Another great advancement is the braces themselves. Modern orthodontists use smaller, redesigned brackets, indirect bonding and heat sensitive wires, to name just a few. Overall, patients experience less discomfort and shorter treatment times. Previously, orthodontists applied metal bands to teeth; today, self-ligating braces can be applied in a fraction of the time. Traditional braces required the doctor to tie the braces together with a thin, stainless steel ligature wire. The newer version features a small sliding door built into the braces that keep the wire in place. The self-ligating braces also cause less friction and offer less force in the patient’s mouth, providing a more comfortable braces wearing experience. Research has shown that self-ligating braces are more hygienic because less food and bacteria get trapped in the brackets. Not only are these types of braces better for the patient, but they provide the orthodontist with more treatment options. Situations that required extractions or expansions previously can now be treated without conventional methods and in less time. Everyone wins.
And while the braces have morphed over the years, so have the arch wires, the wires that connect the brackets on the teeth. Stainless steel has commonly been used for arch wires because it is inexpensive. The problem with stainless steel arch wires are they stretch out, requiring more tightening appointments and more overall discomfort for the patient. In the late 1970’s, a wire made of a combination of titanium and nickel was introduced. In the last ten years, copper has been added to the mix, making a wire that warms up to body temperature. This pliable wire has memory shape, and when working through the bracket, unravels crowded teeth more efficiently than the cumbersome metal wires of the past. The lighter consistency of the wires is more comfortable for patients and there are fewer maintenance appointments.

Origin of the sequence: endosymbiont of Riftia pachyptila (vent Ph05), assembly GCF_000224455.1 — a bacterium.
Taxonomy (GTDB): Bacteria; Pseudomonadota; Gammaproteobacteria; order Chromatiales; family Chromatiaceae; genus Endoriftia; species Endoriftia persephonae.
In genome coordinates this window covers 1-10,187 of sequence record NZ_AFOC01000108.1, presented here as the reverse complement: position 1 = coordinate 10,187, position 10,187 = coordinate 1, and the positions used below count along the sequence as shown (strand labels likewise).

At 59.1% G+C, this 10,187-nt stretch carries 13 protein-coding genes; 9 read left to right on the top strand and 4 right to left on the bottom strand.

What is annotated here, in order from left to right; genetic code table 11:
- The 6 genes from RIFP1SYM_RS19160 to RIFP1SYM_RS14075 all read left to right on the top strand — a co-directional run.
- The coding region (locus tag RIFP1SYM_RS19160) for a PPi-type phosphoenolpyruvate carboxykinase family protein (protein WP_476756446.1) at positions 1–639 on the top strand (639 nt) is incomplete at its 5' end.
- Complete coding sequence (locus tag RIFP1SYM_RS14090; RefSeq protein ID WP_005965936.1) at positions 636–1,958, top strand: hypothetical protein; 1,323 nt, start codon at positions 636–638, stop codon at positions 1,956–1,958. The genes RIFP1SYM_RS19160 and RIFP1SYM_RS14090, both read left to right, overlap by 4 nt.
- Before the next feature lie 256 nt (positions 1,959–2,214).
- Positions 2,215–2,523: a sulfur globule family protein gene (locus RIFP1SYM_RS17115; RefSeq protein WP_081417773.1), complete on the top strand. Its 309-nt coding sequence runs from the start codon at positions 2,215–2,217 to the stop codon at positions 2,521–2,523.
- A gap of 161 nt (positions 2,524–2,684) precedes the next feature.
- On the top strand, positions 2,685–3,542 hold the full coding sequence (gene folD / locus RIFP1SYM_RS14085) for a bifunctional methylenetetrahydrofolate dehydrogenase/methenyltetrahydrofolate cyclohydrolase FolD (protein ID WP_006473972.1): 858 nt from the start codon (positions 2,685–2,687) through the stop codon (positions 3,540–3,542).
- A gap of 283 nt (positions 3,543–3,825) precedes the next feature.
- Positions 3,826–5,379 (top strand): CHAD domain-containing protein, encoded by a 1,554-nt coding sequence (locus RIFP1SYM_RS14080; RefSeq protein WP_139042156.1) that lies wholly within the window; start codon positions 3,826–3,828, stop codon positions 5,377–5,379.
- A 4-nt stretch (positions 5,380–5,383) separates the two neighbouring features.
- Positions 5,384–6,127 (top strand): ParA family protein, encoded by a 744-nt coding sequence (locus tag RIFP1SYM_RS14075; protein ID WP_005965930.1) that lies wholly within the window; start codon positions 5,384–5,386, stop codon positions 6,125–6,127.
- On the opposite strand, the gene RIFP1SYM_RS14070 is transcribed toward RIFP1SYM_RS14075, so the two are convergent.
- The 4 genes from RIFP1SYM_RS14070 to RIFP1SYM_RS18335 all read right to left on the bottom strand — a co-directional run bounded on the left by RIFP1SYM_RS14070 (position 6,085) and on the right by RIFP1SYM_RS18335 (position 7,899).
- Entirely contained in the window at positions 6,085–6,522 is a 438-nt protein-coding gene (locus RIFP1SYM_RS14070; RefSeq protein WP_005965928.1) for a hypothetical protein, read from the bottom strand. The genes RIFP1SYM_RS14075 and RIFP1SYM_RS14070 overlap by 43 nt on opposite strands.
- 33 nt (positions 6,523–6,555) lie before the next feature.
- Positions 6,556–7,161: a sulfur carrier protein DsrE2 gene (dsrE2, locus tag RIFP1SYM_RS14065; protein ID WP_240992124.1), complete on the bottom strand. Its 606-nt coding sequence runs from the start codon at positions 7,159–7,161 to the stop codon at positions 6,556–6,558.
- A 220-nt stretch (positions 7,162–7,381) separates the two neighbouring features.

New bracket placement processes have also expedited the braces experience. Each bracket is placed according to its “job” and it is imperative that the bracket be attached to its tooth with the utmost precision. An orthodontist can use the traditional, direct method, where each bracket is attached by hand on each tooth. The newer method, called the indirect method, is where a model of the patient’s teeth is made by an orthodontic laboratory. The braces are virtually put on the model and the orthodontist can view the placement of each bracket, solidifying the patient’s treatment plan in advance. The lab then makes the braces based on model and the orthodontist can place the braces an arch at a time into the patient’s mouth. This saves a tremendous amount of time and gives the orthodontist more control and better precision.
As technology evolves, the processes of orthodontia become easier and more accurate. Whether the decision to get braces is a medical one or an aesthetic one, knowing the advancements available to you can help you make a better informed decision about your orthodontia care, truly giving you something to smile about!